We waited in that wretched line for an hour and half.
I kid you not.
What was the problem? First of all, there was no reason that so many people should have been allowed to go into the zoo at the same time. I'm only guessing here, but I would say that including us, there were 1,000,005 people waiting in that line. We were pressed against the people in front of us, and the people behind us were breathing down our necks. Many people had brought strollers, which didn't help the situation at all, and there was very little crowd control, which meant that people cut the line constantly. To waste further time, the zoo set up a photo booth - one that you had to walk through and stop to get your photo taken, thus slowing down the line even more. Needless to say, we decline the photo - we had no interest in spending another $20. Call us crazy. We were so incredibly irritated by the time we got to the pumpkins -- at 10pm, mind you - that had there been an exit path that would have allowed us to skip the display in it's entirety, we might have taken it. However, the build-up had been so great - and the line had been so long - that we felt almost grateful to the zoo when we did finally enter the spectacular.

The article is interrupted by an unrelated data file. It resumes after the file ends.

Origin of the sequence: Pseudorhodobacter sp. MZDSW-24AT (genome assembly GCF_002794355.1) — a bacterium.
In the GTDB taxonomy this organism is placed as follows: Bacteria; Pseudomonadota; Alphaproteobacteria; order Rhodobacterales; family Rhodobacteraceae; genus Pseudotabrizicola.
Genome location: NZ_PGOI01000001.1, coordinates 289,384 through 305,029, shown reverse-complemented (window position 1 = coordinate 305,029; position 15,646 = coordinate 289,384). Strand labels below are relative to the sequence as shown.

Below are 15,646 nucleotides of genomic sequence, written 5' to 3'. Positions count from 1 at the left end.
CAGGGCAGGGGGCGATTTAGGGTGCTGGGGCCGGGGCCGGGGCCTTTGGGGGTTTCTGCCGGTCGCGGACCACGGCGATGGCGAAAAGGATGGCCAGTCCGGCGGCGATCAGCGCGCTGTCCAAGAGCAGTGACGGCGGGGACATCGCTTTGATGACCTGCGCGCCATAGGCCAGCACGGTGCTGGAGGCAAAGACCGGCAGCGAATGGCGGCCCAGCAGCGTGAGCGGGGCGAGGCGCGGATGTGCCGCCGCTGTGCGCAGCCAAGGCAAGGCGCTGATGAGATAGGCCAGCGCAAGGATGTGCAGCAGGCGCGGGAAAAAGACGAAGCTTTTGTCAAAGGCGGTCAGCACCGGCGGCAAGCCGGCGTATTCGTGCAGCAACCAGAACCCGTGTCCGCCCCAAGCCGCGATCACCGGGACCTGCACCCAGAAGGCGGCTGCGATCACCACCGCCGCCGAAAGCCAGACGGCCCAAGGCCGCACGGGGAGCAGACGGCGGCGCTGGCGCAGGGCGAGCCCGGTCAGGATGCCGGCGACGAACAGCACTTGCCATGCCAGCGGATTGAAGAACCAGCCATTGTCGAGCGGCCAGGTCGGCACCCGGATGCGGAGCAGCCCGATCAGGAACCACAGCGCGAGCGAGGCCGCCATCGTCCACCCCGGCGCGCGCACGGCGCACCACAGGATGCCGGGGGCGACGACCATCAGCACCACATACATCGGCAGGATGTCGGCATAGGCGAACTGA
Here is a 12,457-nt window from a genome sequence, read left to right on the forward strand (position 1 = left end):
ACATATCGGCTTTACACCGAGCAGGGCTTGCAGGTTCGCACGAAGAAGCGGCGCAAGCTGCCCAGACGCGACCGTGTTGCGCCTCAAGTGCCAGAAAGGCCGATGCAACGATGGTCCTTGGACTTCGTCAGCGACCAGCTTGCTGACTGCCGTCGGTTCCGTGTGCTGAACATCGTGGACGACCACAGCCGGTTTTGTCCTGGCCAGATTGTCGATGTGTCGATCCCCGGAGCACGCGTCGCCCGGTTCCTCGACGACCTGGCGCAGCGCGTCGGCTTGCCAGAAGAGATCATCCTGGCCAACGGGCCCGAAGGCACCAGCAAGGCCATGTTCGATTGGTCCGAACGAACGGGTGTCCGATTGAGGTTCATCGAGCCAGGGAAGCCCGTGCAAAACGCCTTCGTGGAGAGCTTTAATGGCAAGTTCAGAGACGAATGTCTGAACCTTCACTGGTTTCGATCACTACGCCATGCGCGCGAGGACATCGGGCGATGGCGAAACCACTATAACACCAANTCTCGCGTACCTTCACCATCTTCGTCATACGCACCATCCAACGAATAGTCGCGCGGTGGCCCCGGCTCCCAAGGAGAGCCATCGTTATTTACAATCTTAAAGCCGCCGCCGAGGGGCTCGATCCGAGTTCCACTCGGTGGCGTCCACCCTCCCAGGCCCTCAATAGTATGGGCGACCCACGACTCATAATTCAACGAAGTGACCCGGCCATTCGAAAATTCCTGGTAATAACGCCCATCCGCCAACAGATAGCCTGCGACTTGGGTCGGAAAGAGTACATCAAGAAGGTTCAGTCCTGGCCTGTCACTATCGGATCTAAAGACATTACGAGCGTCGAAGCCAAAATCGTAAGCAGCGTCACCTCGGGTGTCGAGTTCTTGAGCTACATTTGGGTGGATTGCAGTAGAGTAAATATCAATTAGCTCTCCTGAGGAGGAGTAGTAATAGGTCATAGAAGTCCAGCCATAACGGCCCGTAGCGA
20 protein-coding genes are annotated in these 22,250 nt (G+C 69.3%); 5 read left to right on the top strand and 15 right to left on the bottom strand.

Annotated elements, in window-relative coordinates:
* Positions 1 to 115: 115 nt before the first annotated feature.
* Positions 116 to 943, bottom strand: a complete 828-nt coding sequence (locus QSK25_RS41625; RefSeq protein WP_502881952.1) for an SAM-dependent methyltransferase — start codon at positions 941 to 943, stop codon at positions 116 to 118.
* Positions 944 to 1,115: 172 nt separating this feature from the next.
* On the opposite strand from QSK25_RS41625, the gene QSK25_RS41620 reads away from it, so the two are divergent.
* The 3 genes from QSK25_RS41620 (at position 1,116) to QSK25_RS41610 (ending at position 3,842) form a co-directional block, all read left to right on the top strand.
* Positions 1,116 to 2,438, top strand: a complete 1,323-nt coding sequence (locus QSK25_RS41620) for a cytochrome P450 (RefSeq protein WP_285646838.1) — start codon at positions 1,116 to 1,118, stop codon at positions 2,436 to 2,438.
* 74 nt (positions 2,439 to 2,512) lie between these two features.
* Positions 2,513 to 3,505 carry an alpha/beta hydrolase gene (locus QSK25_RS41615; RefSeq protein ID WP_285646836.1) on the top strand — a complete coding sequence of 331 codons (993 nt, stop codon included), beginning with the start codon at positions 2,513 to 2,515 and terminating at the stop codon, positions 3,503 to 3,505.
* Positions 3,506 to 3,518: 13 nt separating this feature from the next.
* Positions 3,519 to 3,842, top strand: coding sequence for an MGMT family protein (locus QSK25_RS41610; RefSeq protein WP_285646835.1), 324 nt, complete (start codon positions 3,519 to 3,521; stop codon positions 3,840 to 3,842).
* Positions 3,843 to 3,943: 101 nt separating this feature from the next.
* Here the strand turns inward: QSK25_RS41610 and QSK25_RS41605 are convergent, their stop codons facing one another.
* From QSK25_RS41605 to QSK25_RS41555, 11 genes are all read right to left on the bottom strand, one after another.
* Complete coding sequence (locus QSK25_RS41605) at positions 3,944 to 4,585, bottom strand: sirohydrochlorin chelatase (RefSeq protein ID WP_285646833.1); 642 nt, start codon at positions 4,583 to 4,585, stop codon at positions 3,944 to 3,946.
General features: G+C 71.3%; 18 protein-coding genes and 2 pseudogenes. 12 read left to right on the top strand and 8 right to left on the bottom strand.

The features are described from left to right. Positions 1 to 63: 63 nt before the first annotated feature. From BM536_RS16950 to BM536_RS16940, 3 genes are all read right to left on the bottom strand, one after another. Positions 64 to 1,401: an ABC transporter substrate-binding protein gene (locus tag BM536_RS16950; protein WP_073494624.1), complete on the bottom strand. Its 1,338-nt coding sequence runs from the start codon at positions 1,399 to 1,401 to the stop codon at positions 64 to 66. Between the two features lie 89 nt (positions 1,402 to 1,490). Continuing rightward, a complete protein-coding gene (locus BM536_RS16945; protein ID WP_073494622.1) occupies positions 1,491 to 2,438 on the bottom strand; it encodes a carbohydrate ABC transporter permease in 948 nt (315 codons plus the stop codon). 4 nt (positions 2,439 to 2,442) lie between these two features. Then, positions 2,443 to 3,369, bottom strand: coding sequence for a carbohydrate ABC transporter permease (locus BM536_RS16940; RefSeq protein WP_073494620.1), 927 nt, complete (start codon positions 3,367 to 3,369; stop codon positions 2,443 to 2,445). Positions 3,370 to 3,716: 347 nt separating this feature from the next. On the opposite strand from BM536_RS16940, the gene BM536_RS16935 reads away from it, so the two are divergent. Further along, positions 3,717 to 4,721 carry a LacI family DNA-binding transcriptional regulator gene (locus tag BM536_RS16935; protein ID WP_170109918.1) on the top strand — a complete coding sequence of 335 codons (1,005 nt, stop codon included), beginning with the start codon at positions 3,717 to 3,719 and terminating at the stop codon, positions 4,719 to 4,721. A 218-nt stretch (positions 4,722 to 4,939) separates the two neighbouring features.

That feeling of grateful happiness was short-lived. The enormous crowd did not magically disapate once we arrived at the pumpkin-viewing area. The pumpkins were all at child-eye-level, but the thousands of adults standing in front, snapping photos on their i-phones, made pumpkin viewing almost impossible for the children. We had to wait for the crowds to carry us from one side to the other and we were clinging to each other for dear life. Getting separated from the group was a terrifying thought. It was pitch dark and there were no lights except for the LED lights inside the pumpkins.
So were they worth it? Were the pumpkins sufficiently spectacular to justify the unbelievable traffic, finding a spot in a completely filled parking lot, waiting in line for over two hours?
There were definitely impressive works of pumpkin art, don't get me wrong. The Wizard of Oz theme ones were good.
But most of the "hundreds of pumpkins" were of your typical, home-carved variety:
Cut three holes and a mouth.... and call it a night.
The theme for the year was "Movies" and many of the pumpkins were classics like "Gone With The Wind" and "Casablanca," none of which my children have seen or care about. There was a Star Wars area and a Disney movie area, but we were almost too exhausted to really get worked up about those.
I liked the below pug pumpkin (found in an animal area), although I'm not sure why the artist thought that the poor dog's anus should be front and center.
My favorite was the end - for obvious reasons, but also because it was like the grand finale of a fireworks display.
There were tons of jack-o-lanterns piled on stands near strings of jack-o-lantern lights, which made for a spooky and kitsch display.
We managed a few oohs and ahhs and then promptly left the zoo.
We got home at 12:10am and today, when asked by people at her soccer game why she looked so tired, Georgia said two words: "stupid pumpkins!"